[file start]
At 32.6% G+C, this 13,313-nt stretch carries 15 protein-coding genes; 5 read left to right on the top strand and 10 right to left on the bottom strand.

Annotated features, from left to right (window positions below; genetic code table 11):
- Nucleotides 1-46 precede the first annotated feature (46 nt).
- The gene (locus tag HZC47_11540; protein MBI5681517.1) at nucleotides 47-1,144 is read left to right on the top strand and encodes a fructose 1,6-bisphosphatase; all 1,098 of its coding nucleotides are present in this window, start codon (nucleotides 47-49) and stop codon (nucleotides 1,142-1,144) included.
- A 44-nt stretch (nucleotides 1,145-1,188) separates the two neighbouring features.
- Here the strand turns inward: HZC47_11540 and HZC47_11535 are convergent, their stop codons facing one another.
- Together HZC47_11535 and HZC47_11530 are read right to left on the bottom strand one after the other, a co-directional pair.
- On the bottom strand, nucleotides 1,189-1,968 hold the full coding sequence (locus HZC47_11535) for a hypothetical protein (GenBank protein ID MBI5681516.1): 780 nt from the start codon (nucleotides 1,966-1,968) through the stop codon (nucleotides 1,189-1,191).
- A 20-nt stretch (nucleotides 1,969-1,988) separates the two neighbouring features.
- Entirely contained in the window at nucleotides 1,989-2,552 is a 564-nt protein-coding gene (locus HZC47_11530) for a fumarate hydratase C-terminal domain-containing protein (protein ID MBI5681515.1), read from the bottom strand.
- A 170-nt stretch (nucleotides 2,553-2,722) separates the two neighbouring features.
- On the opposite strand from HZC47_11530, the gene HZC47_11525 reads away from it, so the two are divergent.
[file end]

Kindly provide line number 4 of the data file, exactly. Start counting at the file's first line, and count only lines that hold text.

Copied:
- The gene (locus tag HZC47_11540; protein MBI5681517.1) at nucleotides 47-1,144 is read left to right on the top strand and encodes a fructose 1,6-bisphosphatase; all 1,098 of its coding nucleotides are present in this window, start codon (nucleotides 47-49) and stop codon (nucleotides 1,142-1,144) included.